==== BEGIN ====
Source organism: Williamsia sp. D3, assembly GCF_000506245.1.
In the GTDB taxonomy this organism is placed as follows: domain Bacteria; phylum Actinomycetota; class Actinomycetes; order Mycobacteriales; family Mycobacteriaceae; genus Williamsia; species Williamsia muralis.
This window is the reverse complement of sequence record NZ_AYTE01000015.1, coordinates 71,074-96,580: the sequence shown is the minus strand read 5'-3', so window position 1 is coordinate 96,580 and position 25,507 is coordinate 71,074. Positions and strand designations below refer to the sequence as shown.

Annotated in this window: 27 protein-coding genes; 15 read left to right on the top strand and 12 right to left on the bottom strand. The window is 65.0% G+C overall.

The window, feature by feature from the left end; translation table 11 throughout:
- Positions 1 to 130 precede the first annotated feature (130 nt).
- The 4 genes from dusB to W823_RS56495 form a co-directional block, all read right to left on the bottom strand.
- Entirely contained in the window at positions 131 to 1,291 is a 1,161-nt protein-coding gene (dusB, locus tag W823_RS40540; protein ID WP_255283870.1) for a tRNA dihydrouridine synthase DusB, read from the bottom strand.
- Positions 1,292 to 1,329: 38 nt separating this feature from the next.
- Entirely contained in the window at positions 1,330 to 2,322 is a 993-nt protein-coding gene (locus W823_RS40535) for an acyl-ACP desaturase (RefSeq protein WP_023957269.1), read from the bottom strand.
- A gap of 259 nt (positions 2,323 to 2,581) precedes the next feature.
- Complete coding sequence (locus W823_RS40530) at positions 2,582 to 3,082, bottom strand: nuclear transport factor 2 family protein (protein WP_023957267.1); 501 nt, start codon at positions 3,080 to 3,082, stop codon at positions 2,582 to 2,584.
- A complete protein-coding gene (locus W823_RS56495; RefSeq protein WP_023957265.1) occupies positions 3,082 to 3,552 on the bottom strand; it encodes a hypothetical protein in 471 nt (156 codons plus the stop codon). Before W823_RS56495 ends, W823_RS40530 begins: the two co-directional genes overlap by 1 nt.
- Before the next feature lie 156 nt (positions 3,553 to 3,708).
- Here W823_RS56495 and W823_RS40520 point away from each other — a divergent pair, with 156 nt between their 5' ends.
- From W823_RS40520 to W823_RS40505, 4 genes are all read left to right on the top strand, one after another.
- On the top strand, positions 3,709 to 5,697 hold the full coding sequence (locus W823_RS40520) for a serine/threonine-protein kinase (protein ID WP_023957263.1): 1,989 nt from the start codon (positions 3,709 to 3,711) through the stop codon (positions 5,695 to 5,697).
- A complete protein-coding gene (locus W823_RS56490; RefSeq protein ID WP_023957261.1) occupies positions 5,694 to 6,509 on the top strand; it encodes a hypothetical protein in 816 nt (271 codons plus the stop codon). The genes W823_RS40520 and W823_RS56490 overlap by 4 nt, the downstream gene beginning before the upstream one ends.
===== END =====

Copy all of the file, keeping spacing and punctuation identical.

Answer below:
Source organism: Williamsia sp. D3, assembly GCF_000506245.1.
In the GTDB taxonomy this organism is placed as follows: domain Bacteria; phylum Actinomycetota; class Actinomycetes; order Mycobacteriales; family Mycobacteriaceae; genus Williamsia; species Williamsia muralis.
This window is the reverse complement of sequence record NZ_AYTE01000015.1, coordinates 71,074-96,580: the sequence shown is the minus strand read 5'-3', so window position 1 is coordinate 96,580 and position 25,507 is coordinate 71,074. Positions and strand designations below refer to the sequence as shown.

Annotated in this window: 27 protein-coding genes; 15 read left to right on the top strand and 12 right to left on the bottom strand. The window is 65.0% G+C overall.

The window, feature by feature from the left end; translation table 11 throughout:
- Positions 1 to 130 precede the first annotated feature (130 nt).
- The 4 genes from dusB to W823_RS56495 form a co-directional block, all read right to left on the bottom strand.
- Entirely contained in the window at positions 131 to 1,291 is a 1,161-nt protein-coding gene (dusB, locus tag W823_RS40540; protein ID WP_255283870.1) for a tRNA dihydrouridine synthase DusB, read from the bottom strand.
- Positions 1,292 to 1,329: 38 nt separating this feature from the next.
- Entirely contained in the window at positions 1,330 to 2,322 is a 993-nt protein-coding gene (locus W823_RS40535) for an acyl-ACP desaturase (RefSeq protein WP_023957269.1), read from the bottom strand.
- A gap of 259 nt (positions 2,323 to 2,581) precedes the next feature.
- Complete coding sequence (locus W823_RS40530) at positions 2,582 to 3,082, bottom strand: nuclear transport factor 2 family protein (protein WP_023957267.1); 501 nt, start codon at positions 3,080 to 3,082, stop codon at positions 2,582 to 2,584.
- A complete protein-coding gene (locus W823_RS56495; RefSeq protein WP_023957265.1) occupies positions 3,082 to 3,552 on the bottom strand; it encodes a hypothetical protein in 471 nt (156 codons plus the stop codon). Before W823_RS56495 ends, W823_RS40530 begins: the two co-directional genes overlap by 1 nt.
- Before the next feature lie 156 nt (positions 3,553 to 3,708).
- Here W823_RS56495 and W823_RS40520 point away from each other — a divergent pair, with 156 nt between their 5' ends.
- From W823_RS40520 to W823_RS40505, 4 genes are all read left to right on the top strand, one after another.
- On the top strand, positions 3,709 to 5,697 hold the full coding sequence (locus W823_RS40520) for a serine/threonine-protein kinase (protein ID WP_023957263.1): 1,989 nt from the start codon (positions 3,709 to 3,711) through the stop codon (positions 5,695 to 5,697).
- A complete protein-coding gene (locus W823_RS56490; RefSeq protein ID WP_023957261.1) occupies positions 5,694 to 6,509 on the top strand; it encodes a hypothetical protein in 816 nt (271 codons plus the stop codon). The genes W823_RS40520 and W823_RS56490 overlap by 4 nt, the downstream gene beginning before the upstream one ends.